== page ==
It controls parasympathetic nervous system function of the heart and lungs and also some sympathetic nervous system function. The parasympathetic nervous system is the one we don’t have to think about, e.g. keeping our heart beating or our lungs breathing in air.
The sympathetic nervous system is activated in response to stress and is often called the “fight or flight” syndrome meaning in a stressful situation our bodies either prepare us to stay and fight or to run away.
Well known alternative doctor Deepak Chopra, says our society is in “sympathetic overdrive”. Our stress levels are so consistently elevated that we are always in a state of readiness or alert.
This of course negatively affects our health.
Since this rather large nerve pathway starts in the brain and finishes in the gut, it links the brainstem to the heart and gut and shuttles signals back and forth along this pathway. The Vagus Nerve is critical to our overall health as it stimulates hormone production, heart rate variability, blood pressure, blood sugar and also plays a big part in the diversity of our microbiome in the gut.
We might say we have a “gut feeling” about something and this is the Vagus Nerve sending the stress signal down from the brain to the gut. The Vagus Nerve contains millions of nerve fibres which in turn stimulate muscle contractions via the release of acetylcholine.
These contractions can affect the muscles in our neck leading to headaches and migraine, can affect our voices, can cause contraction of arteries leading to increased blood pressure, can decrease the amount of blood supply to various areas of the body and can be a contributing factor in cancer.
Stress and anxiety as well as bad posture can inflame the Vagus Nerve as can a bad diet and antibiotics. Botox can shut down the Vagus Nerve (some people choose to have botox injections into the base of their brain as a treatment for migraines) and mercury in vaccinations, tooth fillings etc. can also shut it down due to interfering with acetylcholine production.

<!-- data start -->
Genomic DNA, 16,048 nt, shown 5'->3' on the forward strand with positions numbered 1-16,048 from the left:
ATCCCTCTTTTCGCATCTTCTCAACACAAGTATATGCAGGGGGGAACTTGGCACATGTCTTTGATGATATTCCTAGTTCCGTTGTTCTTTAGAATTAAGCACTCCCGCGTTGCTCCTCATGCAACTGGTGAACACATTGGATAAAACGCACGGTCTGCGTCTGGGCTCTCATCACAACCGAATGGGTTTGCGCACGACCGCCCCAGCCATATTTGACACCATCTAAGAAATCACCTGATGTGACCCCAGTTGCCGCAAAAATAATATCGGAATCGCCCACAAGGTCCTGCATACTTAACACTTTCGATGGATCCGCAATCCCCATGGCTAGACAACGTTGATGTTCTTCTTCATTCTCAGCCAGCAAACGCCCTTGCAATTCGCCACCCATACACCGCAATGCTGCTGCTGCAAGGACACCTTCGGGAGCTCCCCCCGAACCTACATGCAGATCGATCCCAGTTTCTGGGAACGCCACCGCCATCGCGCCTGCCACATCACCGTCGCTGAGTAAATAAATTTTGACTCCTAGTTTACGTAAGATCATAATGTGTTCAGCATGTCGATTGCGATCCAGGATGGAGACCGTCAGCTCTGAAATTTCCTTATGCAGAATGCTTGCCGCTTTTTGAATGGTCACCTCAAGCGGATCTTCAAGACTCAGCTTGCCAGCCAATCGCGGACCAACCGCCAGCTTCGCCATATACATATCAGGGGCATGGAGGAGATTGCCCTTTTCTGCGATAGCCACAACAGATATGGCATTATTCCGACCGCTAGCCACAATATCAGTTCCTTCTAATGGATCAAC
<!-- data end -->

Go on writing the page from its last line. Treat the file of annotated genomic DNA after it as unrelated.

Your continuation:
Did you realise just how important the Vagus Nerve is and especially how important it is to have a healthy and toned Vagus Nerve?
Deepak Chopra and H. H. Hoffman has done quite a bit of research into the Vagus Nerve.
Here are some tips to increase Vagus Nerve tone:
- Slow, deep breathing.
- Singing and chanting and singing in unison (i.e. choirs).
- Yoga and tai chi.
- Positive social interactions and positive thoughts.
- Laughter and happiness.
- Cold water (showers, swimming, splashing the face, ice packs and drinking ice water).
- A high fibre diet of organic plant based foods.
- Massage (especially along the sides of the neck and the feet (reflexology points).
- Relaxing music and anything that helps with relaxation.
Zinc and probiotics were also cited as being useful. This is probably because of the affect they have on the microbiome of the gut. When our gut microbiome is healthy and diverse, more positive messages will be sent to the brain via the Vagus Nerve.
The diversity of the microbiome is now being studied in relation to depression, anxiety and other mental health conditions. The newly released movie by Kale Brock, The Gut Movie, is a must see if you are interested in this topic.
In the meantime, value your Vagus Nerve!
Suzanne Staples ND DBM
Naturopath Herbalist Homoeopath
Email firstname.lastname@example.org Copyright Suzanne Staples